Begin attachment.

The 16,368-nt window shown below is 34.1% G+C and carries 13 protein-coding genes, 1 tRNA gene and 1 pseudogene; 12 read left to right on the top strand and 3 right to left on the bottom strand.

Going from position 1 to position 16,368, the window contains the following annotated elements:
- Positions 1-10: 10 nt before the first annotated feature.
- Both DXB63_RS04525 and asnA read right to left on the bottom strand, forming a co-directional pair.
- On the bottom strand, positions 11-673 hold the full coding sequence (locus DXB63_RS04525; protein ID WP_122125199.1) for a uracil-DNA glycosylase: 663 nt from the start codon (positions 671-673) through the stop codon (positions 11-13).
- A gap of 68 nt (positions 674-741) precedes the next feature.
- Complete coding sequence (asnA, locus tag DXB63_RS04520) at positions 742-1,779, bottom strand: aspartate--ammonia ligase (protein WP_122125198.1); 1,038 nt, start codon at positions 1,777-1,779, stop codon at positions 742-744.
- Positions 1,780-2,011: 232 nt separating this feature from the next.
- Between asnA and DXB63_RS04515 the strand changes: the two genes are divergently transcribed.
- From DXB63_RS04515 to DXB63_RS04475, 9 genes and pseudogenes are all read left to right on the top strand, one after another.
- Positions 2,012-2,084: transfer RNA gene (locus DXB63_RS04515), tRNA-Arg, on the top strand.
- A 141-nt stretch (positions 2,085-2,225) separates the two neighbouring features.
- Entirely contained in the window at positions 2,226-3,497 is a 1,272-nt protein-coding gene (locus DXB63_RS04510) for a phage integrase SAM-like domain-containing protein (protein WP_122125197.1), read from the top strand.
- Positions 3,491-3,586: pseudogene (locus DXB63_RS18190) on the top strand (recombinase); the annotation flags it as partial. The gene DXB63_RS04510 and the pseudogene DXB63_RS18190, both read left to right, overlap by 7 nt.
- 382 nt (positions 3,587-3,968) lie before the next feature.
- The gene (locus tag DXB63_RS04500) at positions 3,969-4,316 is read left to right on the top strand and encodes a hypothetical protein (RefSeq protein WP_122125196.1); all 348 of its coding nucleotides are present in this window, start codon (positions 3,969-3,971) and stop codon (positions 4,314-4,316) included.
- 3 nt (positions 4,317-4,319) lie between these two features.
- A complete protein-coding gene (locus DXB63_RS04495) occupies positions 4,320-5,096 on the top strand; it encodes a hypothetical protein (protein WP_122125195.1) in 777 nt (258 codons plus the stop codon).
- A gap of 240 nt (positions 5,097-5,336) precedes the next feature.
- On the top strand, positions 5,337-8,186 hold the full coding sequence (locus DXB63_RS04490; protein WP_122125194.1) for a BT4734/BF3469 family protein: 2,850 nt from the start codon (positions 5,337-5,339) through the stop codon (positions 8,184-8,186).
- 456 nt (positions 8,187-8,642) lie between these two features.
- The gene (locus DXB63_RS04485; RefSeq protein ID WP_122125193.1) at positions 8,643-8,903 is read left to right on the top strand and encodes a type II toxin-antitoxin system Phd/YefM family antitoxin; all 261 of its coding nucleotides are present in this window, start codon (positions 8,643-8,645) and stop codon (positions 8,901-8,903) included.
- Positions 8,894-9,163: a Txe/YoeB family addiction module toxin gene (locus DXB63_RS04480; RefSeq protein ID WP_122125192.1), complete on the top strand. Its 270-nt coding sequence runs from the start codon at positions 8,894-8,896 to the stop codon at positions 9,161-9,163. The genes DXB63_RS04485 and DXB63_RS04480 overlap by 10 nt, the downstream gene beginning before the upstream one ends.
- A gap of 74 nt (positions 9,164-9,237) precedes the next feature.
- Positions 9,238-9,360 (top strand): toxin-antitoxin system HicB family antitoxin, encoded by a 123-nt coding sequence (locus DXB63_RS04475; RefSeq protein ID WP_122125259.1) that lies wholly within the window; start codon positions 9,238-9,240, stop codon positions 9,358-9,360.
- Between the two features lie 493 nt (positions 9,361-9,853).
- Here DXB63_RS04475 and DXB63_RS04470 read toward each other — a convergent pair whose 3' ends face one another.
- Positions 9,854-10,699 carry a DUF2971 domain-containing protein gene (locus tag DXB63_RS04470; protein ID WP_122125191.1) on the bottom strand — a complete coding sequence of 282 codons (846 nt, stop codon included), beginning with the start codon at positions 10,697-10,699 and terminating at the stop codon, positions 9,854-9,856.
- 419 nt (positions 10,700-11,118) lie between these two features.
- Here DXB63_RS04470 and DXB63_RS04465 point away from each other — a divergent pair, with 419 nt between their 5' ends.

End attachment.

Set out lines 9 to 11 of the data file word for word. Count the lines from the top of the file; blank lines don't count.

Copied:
- Between asnA and DXB63_RS04515 the strand changes: the two genes are divergently transcribed.
- From DXB63_RS04515 to DXB63_RS04475, 9 genes and pseudogenes are all read left to right on the top strand, one after another.
- Positions 2,012-2,084: transfer RNA gene (locus DXB63_RS04515), tRNA-Arg, on the top strand.